Got it. That's really helpful guys. Thanks and congrats on -- at least close to signing up Mozy.

Mohamad Ali

All right. Thanks Bhavan.

Operator

Thank you. Our next question is from Brian Schwartz for Oppenheimer. Your line is open.

Brian Schwartz

Yes, hi. I just had a follow-up question just on the deal again. Anthony, is there anything that you can share at least directionally or qualitative way, in talking about the customer lifetime trends at Mozy, versus the customer lifetime trends for the Carbonite SMB customers? And then the follow-up question on that, is just thinking about the conversion opportunity over time. What is the typical duration of this type of exercise? Thanks.

Anthony Folger

Sure. So, it's interesting, Brian, to see very similar characteristics in their installed base on both the business and the personal side, as we do with our own offerings. And that's not surprising. It's a good technology, and they've certainly been successful in the market for a lot of years.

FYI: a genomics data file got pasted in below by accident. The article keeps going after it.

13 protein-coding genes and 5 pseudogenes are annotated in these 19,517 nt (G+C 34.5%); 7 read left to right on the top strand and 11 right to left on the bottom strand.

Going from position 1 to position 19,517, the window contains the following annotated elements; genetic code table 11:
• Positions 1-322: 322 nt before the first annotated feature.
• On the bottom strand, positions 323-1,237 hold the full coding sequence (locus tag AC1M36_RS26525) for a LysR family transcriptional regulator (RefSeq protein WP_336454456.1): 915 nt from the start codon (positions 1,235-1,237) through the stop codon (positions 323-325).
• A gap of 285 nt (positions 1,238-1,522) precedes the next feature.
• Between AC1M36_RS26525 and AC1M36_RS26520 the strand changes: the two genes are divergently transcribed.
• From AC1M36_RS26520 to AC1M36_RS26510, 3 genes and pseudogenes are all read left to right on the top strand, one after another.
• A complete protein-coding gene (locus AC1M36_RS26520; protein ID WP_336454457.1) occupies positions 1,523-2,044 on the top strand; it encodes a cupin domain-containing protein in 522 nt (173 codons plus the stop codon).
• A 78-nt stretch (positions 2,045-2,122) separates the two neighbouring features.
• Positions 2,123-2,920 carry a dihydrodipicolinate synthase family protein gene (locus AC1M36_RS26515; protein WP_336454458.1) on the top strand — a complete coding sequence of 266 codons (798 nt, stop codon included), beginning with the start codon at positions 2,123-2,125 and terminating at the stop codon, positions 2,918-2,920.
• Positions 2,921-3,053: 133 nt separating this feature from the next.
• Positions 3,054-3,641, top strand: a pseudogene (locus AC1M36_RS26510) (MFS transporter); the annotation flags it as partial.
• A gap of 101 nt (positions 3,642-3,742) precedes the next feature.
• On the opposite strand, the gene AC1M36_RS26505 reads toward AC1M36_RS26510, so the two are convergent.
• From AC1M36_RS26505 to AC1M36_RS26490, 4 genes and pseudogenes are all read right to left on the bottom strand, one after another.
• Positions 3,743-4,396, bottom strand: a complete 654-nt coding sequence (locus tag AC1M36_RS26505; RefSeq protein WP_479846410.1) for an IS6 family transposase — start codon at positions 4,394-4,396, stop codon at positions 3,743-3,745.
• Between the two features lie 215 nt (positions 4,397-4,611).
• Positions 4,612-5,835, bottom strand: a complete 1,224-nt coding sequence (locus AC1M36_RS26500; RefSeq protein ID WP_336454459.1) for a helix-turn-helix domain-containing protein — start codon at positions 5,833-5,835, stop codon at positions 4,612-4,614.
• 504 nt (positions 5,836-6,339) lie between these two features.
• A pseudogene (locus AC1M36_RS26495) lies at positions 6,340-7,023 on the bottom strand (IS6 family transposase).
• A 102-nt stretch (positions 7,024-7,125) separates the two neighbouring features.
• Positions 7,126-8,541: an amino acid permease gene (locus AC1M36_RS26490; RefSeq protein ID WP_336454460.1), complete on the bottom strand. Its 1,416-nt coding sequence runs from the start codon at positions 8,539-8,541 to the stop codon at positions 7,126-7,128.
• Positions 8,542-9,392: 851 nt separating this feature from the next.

So, we're seeing relatively consistent retention rates, which would tell you that it's probably a six to seven-year customer life, probably a slightly higher ASP on the business side and a slightly lower gross margin.

And historically, probably a gross margin that was meaningfully lower than the Carbonite business margins. But I think our focus, as we bring the business over to really drive more lifetime value is going to be on driving that gross margin profile up as quickly as we can, continuing our focus on retention so we can just continue to extend the customer lifetime, and then just making sure we've got offerings priced right, so we drive the right lifetime value.

But I -- just looking at the customers and the business overall, it looks a lot like ours, in terms of how the installed base acted and what the value there was.

Brian Schwartz

Thank you very much.

Mohamad Ali

Sure. Thank you.

Operator

Thank you. Our next question comes from Tim Klasell of Northland Securities. Your line is open.

Timothy Klasell

Congrats on the acquisition. Just some quick questions here. On the reacceleration or the acceleration of the growth on the consumer business, is that -- do you think, was that sort of organic, and beginning to see more activity in your user base? Or between Mozy -- the acquisition of Mozy, and now prior to that, Code42 last fall, do you think that's something that maybe you -- as we look all past 2018, that maybe that will go down to maybe the moderate case that you sort of guided to on -- at the Analyst Day? Thank you.